"... Exclusion algorithms are a wellknown tool in the area of interval analysis, see, e.g., [5, 6], for finding all solutions of a system of nonlinear equations. They also have been introduced in [14, 15] from a slightly different viewpoint. In particular, such algorithms seem to be very... ..."
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Cited by 9 (1 self)
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Exclusion algorithms are a wellknown tool in the area of interval analysis, see, e.g., [5, 6], for finding all solutions of a system of nonlinear equations. They also have been introduced in [14, 15] from a slightly different viewpoint. In particular, such algorithms seem to be very...
Five Precision Points Synthesis Of Spatial Rrr Manipulators Using Interval Analysis
 ASME J. Mech. Des
, 2002
"... In this paper, the geometric design problem of seriallink robot manipulators with three revolute (R) joints is solved for the first time using an interval analysis method. In this problem, five spatial positions and orientations are defined and the dimensions of the geometric parameters of the ..."
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Cited by 5 (1 self)
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In this paper, the geometric design problem of seriallink robot manipulators with three revolute (R) joints is solved for the first time using an interval analysis method. In this problem, five spatial positions and orientations are defined and the dimensions of the geometric parameters of the 3R manipulator are computed so that the manipulator will be able to place its endeffector at these prespecified locations. Denavit and Hartenberg parameters and 4x4 homogeneous matrices are used to formulate the problem and obtain the design equations and an interval method is used to search for design solutions within a predetermined domain. At the time of writing this paper, six design solutions within the search domain and an additional twenty solutions outside the domain have been found. KEYWORDS Geometric Design, Robot Manipulators, Interval Analysis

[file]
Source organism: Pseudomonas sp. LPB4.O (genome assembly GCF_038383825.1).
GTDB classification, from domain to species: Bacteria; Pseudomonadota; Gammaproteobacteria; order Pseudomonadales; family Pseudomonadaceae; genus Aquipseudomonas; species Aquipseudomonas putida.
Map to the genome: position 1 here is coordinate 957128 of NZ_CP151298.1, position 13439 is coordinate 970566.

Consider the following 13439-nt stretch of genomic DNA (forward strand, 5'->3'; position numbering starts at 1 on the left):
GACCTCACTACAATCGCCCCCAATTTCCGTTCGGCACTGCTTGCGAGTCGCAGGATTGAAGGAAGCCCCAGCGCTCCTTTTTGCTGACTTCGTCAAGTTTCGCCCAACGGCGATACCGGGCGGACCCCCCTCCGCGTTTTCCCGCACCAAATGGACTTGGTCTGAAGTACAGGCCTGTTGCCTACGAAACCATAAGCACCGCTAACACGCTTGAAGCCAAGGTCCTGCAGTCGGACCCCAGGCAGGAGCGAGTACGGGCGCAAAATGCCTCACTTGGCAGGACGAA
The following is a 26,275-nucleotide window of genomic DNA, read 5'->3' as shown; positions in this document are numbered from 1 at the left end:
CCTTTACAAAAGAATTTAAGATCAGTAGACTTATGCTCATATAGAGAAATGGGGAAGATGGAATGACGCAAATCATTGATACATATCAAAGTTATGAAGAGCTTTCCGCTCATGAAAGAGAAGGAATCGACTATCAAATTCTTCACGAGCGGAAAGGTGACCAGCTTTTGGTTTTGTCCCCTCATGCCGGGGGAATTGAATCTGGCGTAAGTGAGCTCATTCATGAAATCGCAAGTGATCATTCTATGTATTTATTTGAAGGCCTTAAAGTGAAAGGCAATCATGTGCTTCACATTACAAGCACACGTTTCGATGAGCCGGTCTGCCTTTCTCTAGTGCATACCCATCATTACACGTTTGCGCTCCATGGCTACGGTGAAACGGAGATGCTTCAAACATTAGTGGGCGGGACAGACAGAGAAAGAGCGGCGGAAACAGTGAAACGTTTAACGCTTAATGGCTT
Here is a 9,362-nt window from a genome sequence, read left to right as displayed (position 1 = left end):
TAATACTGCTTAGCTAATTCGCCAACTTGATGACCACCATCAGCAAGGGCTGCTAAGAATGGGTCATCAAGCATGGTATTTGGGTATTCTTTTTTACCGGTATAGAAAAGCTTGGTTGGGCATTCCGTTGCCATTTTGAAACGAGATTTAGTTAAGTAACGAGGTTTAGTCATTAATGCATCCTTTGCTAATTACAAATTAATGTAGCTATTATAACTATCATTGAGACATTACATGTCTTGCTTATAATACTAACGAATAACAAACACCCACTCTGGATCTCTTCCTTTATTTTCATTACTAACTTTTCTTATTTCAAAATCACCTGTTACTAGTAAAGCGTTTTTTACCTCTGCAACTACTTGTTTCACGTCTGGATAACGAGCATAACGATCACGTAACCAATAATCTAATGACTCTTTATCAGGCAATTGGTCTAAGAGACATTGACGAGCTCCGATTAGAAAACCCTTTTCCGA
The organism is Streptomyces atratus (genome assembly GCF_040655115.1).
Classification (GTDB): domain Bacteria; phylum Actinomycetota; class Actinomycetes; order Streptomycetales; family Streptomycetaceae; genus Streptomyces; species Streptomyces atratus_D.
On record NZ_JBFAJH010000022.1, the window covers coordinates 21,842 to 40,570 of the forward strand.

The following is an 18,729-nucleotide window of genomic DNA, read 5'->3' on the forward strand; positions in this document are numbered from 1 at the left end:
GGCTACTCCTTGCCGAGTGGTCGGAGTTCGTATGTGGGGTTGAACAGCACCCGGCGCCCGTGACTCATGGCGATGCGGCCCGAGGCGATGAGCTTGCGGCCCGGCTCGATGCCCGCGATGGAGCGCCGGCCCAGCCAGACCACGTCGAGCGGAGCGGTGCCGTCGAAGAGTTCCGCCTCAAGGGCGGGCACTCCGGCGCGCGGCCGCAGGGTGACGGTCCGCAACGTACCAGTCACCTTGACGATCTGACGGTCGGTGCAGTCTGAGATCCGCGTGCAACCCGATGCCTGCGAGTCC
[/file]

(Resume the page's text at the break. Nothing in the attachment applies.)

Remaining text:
Isotropic coordinates, circularity, and Bezout numbers: planar kinematics from a new perspective
 PROC. ASME DES. ENG. TECH. CONF., AUG. 18–22
, 1996
"... It is commonly recognized that a convenient formulation for problems in planar kinematics is obtained by considering links to be vectors in the complex plane. However, scant attention has been paid to the natural interpretation of complex vectors as isotropic coordinates. These coordinates, often co ..."
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Cited by 4 (2 self)